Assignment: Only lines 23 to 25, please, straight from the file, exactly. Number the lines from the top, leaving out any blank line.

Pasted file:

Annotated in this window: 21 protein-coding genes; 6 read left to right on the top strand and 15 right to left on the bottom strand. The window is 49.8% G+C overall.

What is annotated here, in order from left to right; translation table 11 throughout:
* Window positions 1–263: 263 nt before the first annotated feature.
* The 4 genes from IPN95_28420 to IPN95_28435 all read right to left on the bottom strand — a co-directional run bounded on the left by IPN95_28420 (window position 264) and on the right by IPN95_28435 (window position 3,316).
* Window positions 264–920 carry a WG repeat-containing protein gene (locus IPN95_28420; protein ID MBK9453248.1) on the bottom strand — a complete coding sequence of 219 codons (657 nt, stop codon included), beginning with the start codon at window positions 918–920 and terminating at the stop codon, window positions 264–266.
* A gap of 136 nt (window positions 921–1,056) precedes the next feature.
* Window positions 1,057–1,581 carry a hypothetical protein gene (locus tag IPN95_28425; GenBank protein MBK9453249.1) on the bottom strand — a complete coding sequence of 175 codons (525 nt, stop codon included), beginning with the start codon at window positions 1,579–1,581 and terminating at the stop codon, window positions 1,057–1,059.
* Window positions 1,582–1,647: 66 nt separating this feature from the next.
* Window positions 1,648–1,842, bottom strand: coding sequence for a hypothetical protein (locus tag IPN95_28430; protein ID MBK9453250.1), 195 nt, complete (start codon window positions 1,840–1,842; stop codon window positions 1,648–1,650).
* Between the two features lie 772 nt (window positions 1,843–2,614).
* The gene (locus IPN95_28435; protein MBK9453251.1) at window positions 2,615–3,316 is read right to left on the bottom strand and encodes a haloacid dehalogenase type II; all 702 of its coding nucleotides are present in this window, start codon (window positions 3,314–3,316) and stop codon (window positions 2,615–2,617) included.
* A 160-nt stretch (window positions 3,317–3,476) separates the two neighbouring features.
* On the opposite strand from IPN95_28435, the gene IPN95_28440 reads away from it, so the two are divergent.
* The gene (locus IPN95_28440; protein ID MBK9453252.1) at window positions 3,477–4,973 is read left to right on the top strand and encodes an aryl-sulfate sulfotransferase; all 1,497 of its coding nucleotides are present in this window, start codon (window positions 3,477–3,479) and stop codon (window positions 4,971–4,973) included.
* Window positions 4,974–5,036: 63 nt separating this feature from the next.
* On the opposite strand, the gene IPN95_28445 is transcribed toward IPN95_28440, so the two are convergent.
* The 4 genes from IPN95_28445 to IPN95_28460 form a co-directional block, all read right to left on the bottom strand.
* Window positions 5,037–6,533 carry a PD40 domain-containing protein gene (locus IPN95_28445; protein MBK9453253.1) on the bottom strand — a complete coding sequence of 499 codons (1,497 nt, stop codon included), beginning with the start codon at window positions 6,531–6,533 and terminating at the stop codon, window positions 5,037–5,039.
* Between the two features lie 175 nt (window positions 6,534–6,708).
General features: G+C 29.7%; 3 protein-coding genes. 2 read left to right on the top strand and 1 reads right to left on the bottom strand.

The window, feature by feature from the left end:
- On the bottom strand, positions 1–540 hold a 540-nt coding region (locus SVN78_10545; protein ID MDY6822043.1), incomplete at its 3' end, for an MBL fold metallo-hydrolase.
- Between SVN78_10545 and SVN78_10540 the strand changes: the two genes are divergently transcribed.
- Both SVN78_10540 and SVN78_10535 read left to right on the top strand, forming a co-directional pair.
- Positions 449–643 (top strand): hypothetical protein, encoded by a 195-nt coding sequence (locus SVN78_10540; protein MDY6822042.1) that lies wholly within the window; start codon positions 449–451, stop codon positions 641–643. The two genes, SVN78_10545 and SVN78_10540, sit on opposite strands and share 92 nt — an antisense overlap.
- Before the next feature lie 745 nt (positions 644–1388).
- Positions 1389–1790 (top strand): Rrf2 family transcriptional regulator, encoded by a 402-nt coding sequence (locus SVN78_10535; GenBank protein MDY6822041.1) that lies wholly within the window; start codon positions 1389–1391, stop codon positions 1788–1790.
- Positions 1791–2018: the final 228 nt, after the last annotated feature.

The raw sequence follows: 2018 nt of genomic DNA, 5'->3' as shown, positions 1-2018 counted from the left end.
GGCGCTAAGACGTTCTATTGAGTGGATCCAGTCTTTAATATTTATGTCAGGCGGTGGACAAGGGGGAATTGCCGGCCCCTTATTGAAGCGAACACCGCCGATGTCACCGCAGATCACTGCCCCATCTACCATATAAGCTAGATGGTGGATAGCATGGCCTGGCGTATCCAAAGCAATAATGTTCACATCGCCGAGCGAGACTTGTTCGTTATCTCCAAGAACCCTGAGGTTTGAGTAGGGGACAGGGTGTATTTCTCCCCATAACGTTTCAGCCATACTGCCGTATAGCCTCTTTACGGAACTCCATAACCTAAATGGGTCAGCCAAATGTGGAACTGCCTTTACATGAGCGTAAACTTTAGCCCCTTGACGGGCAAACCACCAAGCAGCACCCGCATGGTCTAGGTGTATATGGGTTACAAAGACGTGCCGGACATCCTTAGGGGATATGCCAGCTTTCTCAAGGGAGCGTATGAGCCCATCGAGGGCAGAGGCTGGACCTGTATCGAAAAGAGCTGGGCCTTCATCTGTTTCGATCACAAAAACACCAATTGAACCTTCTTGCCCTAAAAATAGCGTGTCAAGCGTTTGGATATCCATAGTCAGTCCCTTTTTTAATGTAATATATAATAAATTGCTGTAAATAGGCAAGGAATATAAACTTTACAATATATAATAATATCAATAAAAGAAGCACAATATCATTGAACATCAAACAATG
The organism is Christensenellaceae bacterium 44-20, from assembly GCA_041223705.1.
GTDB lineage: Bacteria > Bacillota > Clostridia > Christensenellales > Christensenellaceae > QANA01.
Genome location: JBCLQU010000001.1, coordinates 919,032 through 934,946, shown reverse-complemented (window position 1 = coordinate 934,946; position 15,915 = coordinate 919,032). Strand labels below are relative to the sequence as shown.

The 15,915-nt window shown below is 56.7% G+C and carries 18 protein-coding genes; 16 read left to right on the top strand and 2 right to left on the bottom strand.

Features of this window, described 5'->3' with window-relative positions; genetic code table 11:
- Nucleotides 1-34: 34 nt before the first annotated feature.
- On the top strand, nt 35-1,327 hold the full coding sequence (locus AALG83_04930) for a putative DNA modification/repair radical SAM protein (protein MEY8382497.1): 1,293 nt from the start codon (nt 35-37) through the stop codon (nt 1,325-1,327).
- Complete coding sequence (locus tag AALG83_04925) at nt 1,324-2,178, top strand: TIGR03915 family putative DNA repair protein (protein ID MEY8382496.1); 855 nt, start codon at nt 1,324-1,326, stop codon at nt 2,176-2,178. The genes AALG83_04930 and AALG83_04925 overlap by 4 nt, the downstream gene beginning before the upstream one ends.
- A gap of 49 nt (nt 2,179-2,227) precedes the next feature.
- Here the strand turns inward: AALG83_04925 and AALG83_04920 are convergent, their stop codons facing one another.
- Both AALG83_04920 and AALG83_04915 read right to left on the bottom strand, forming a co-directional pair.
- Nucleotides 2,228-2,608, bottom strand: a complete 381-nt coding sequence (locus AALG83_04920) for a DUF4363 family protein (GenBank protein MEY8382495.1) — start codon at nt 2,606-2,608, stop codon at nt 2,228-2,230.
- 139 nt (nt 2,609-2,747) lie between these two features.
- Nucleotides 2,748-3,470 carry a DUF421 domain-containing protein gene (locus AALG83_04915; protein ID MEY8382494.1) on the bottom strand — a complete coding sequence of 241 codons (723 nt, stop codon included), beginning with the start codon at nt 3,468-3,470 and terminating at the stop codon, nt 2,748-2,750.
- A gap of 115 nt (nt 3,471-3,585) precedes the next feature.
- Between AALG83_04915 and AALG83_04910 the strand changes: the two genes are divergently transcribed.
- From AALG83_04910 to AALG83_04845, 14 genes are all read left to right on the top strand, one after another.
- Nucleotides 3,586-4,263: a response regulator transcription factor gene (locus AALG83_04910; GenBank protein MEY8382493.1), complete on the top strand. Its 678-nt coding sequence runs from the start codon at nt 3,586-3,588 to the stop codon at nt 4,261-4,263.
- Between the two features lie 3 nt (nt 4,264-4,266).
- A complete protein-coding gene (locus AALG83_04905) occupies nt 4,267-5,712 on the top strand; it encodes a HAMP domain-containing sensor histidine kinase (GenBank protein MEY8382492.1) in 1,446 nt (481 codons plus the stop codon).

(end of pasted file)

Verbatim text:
- Between SVN78_10545 and SVN78_10540 the strand changes: the two genes are divergently transcribed.
- Both SVN78_10540 and SVN78_10535 read left to right on the top strand, forming a co-directional pair.
- Positions 449–643 (top strand): hypothetical protein, encoded by a 195-nt coding sequence (locus SVN78_10540; protein MDY6822042.1) that lies wholly within the window; start codon positions 449–451, stop codon positions 641–643. The two genes, SVN78_10545 and SVN78_10540, sit on opposite strands and share 92 nt — an antisense overlap.